I have to admit, though, that I haven’t always given Superargo the fair shake he deserved. In fact, there was a time when I was quick to drag his name through the mud. Ironically, that disrespect on my part was the indirect result of Superargo’s initial success. For not only did Superargo vs. Diabolicus meet with enough positive public response to merit a parody in the form of Fantastic Argoman, but to also lead to a sequel, 1968’s Superargo and the Faceless Giants. Now, I watch a lot of movies and, as a result, there are occasionally times when I think that I’ve seen a movie that I actually haven’t. I have, however, seen Superargo and the Faceless Giants, and it left me considerably underwhelmed. So underwhelmed, in fact, that I began to use it as a low-water mark — an anti-Diabolik, if you will — when judging other Italian superhero movies. “Goldface, the Fantastic Superman“, I might say, for instance. “May be no great shakes, but at least its better than Superargo and the Faceless Giants.” In time things degenerated to the point where my attacks became more ad hominem, and I would simply go on about how lame Superargo himself was, comparing him unflatteringly to a much more swanky peer like Argoman or Flashman.

It was at this point that Keith decided to speak up in Superargo’s defense, inspiring me to give this odd red-suited character a second chance (I’m referring there to Superargo, not Keith). After all, if not for Keith, I never would have watched Howling II: Your Sister is a Werewolf or Kiss Me, Monster and — well, let’s just say that, for reasons mysterious even to myself, I decided to give Superargo’s debut, Superargo vs. Diabolicus, a repeat viewing. Only, it turns out that it wasn’t a repeat viewing, as I realized a short way in that I had not, in fact, seen Superargo vs. Diabolicus, and had instead been basing my entire opinion of its hero on that movie’s wan follow-up. This, I quickly realized, was a grave mistake, because Superargo vs. Diabolicus is actually kind of awesome.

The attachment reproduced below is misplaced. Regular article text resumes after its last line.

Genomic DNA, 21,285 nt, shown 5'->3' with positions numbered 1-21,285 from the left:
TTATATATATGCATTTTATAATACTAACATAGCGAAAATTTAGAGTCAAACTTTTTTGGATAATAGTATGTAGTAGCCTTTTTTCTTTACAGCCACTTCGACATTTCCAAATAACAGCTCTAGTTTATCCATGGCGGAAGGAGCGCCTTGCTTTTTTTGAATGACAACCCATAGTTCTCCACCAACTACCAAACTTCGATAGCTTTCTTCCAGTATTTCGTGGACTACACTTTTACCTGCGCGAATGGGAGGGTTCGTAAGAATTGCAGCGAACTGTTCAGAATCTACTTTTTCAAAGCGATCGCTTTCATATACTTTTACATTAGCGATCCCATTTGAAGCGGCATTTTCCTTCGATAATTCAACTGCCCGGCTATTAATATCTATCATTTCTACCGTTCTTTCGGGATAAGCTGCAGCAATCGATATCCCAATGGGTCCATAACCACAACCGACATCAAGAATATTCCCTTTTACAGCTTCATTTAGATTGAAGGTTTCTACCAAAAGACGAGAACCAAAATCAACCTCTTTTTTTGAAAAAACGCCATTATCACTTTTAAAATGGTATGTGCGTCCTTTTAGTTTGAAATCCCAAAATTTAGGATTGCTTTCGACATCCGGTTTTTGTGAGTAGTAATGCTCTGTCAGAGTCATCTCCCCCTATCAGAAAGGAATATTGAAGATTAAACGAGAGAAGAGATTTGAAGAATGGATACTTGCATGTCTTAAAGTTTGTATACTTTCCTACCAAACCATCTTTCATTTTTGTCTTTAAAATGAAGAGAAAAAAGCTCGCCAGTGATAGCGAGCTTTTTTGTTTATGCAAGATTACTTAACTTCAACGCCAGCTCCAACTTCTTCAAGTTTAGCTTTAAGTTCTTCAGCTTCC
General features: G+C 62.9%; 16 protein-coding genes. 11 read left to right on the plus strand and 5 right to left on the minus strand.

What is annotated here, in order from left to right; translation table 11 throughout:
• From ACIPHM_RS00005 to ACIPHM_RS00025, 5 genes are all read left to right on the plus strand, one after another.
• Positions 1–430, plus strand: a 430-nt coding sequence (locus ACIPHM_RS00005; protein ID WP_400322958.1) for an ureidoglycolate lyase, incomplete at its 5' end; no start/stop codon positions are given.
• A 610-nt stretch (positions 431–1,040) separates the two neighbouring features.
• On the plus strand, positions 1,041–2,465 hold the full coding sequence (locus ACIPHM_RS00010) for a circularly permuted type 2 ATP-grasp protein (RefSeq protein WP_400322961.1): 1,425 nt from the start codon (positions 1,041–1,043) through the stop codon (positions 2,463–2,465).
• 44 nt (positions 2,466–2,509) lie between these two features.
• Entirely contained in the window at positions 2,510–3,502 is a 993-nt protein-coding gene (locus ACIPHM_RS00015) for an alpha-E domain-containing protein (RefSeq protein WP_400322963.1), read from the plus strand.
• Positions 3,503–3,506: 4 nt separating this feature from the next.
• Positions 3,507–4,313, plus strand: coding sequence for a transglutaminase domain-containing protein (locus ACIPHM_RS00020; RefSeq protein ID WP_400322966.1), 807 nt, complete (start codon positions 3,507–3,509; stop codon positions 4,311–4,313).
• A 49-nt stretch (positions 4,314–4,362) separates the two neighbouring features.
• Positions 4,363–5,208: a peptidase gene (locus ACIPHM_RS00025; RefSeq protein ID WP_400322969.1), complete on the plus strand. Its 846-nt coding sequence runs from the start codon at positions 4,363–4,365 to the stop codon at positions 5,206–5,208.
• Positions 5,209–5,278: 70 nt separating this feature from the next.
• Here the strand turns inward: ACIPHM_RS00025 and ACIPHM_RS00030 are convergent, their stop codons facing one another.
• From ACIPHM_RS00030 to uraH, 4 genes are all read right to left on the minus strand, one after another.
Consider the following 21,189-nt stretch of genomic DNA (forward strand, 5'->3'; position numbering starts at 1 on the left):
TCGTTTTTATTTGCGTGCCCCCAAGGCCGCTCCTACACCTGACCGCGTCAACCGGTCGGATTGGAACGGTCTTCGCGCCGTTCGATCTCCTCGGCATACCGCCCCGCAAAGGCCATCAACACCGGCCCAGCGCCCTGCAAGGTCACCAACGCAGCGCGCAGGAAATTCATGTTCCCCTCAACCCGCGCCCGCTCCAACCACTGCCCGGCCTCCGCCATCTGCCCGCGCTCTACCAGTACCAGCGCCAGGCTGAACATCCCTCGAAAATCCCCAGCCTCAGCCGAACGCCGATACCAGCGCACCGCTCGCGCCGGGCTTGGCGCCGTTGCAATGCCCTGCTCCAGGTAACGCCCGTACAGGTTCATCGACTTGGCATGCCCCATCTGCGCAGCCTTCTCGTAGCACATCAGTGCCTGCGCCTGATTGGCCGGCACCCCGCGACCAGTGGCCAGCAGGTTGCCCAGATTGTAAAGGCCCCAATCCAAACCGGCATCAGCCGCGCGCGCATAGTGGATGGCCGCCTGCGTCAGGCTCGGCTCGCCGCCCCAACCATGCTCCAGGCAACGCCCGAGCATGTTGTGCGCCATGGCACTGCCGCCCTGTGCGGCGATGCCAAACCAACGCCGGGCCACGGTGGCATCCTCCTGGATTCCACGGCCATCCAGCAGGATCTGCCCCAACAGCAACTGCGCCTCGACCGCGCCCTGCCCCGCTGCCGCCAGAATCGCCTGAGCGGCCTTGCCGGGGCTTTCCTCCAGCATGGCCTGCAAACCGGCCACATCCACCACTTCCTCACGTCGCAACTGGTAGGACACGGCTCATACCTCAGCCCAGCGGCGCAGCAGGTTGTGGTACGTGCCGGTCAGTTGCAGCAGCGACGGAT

Superargo vs. Diabolicus, a co-production between Italy and Spain, is one of those Italian comic book films whose hero owes much to Mexican lucha movies, and to Santo in particular. Superargo, like Santo, is a masked professional wrestler who fights crime, and he even has a white sportscar much like Santo’s to drive himself between assignations. On the other hand, Superargo vs. Diabolicus is also a film that sticks very closely to the conventions of the Eurospy genre, and, as such, in many ways comes across like a typical 60s spy caper with a masked wrestler inexplicably plopped down in the middle of it. In this sense, it reminds me a lot of Operacion 67, Mexican studio America-Cima’s attempt to launch Santo as a 007-style super agent in a film very much in the European mold. And, while both films would be plenty engaging if they just had a sharp suited Ken Clark or Richard Harrison at their center, the presence in both of a figure encased in tights and a face-obscuring wrestling mask adds that certain, ineffable “X” factor that makes them oh, so much more.